Bank holds UK interest rates steady at 0.5% for a 19th month
Australian employers add 31,000 staff in August.

For the first half of the week sterling was resilient. On Wednesday morning it was unchanged from Monday. The following two days were a different proposition. The pound dropped two and a half cents.

The flavour of the week was that the major currencies went, in the end, nowhere; only the commodity-related currencies had anything to say. According to Reuters, the sharp drop for sterling on Monday was allegedly the result of 'heavy selling by a UK clearing bank... related to the UK's contribution to the European Union's agricultural budget.' It was certainly nothing to do with any economic news. The British Retail Consortium's Retail Sales Monitor had showed like-for-like sales in August to be 1% ahead of those for the same month last year and double the previous month's 0.5% July-July increase but it was not exactly stirring stuff.

More useful was Wednesday's Halifax house price index. It rose by 0.2% in August. Even though the annual rate of increase slowed from 4.9% to 4.6% the monthly rise was much more palatable than the half per cent fall investors had been expecting. Sterling jumped sharply on the news. But that was about the top and bottom of it as far as positive UK economic news was concerned. Industrial production rose by 0.3% - more slowly than expected - in July and Thursday's trade deficit (for July) was an unwanted record. Friday's producer price index (PPI) data had manufacturers' costs rising by 8.1% in the year to August while factory gate prices went up by just 4.7% over the same 12 months; a further squeezing of margins.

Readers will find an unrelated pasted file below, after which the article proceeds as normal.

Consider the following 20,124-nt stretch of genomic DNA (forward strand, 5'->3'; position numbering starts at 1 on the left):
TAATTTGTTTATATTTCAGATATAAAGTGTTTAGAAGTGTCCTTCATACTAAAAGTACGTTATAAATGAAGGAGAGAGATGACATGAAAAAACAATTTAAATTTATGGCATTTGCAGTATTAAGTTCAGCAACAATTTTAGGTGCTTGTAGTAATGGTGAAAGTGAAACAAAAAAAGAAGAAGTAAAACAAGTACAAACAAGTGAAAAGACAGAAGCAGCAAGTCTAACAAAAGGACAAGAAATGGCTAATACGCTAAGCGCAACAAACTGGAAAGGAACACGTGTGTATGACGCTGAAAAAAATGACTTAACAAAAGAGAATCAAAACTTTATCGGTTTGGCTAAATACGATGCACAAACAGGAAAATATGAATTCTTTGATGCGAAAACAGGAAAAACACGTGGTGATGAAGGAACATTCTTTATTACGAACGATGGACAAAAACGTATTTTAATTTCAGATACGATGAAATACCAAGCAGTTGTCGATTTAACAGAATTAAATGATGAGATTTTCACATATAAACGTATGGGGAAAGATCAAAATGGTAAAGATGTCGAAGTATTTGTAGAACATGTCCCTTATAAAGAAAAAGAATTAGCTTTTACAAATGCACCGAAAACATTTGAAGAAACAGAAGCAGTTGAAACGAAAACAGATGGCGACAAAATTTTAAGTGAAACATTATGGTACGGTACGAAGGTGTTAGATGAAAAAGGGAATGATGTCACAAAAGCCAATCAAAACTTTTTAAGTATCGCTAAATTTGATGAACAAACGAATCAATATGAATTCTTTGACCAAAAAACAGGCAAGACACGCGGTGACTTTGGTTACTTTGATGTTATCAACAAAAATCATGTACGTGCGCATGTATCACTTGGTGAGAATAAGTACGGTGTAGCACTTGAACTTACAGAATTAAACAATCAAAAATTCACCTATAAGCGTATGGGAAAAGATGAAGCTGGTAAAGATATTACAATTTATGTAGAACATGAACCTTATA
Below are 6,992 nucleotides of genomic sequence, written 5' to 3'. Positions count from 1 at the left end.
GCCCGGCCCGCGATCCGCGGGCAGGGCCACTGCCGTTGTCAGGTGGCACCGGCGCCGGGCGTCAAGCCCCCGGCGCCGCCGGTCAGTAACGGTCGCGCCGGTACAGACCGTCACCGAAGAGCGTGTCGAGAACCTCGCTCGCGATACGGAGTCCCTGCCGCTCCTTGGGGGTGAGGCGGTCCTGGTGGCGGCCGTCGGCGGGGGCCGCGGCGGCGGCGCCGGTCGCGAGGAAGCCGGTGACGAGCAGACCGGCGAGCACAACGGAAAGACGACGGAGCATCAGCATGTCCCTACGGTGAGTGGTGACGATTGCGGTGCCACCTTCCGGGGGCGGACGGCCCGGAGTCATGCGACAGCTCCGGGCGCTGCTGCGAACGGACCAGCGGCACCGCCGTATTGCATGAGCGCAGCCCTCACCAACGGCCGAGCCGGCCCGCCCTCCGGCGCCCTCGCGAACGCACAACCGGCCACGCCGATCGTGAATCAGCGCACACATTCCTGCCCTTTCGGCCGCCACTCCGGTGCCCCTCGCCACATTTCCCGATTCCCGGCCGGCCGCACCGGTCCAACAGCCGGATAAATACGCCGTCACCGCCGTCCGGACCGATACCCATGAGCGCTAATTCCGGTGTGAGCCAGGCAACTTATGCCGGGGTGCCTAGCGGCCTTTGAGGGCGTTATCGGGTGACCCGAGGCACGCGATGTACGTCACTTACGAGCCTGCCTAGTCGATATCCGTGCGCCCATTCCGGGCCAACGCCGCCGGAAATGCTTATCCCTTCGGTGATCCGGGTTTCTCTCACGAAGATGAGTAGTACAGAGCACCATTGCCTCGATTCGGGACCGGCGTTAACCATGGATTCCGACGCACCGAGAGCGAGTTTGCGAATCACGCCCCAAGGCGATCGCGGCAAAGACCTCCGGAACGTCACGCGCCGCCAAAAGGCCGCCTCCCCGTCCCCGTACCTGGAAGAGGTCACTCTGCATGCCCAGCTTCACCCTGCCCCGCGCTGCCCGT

The irrelevance of the Bank of England's Bank Rate to the wider economy was highlighted on Thursday. As the Bank kept its key policy interest rate at 0.5% for a 19th month the news papers wailed about the real cost of borrowing. The average high street bank overdraft interest rate went up to 19.1%, its highest level since records began in 1995. The five most expensive overdraft lenders were all government subsidiaries and top of the tree was NatWest (RBS) at 19.89%.

The Reserve Bank of Australia announced, as expected, that it would hold its Cash Rate steady at 4.5%. Less predictable was the same day's revelation that two of the three independent Australian MPs would side with incumbent prime minister Julia Gillard in a coalition government. The RBA decision sent the Aussie lower and the first signs were that the return of a Labour government would do the same, if only because of the vanishingly small majority.

Thursday's employment data solved that problem. Employment went up by 31k in August after rising by 25k in July. That was good enough but the breakdown was even better: the number of part-time employees went down by -22k but there were 53k more full time staff. The icing on the cake was a fall in the unemployment rate from 5.3% to 5.1%.

From sterling's point of view the critical figures this week will probably be the employment numbers. Take note also of developments at the TUC conference in Manchester: If the unions really are intent on attacking the government through strike action, and if the rank-and-file are up for it, sterling will be under pressure. It is not so yet; investors are not convinced that workers will put politics above self-interest, but the possibility is now on the radar.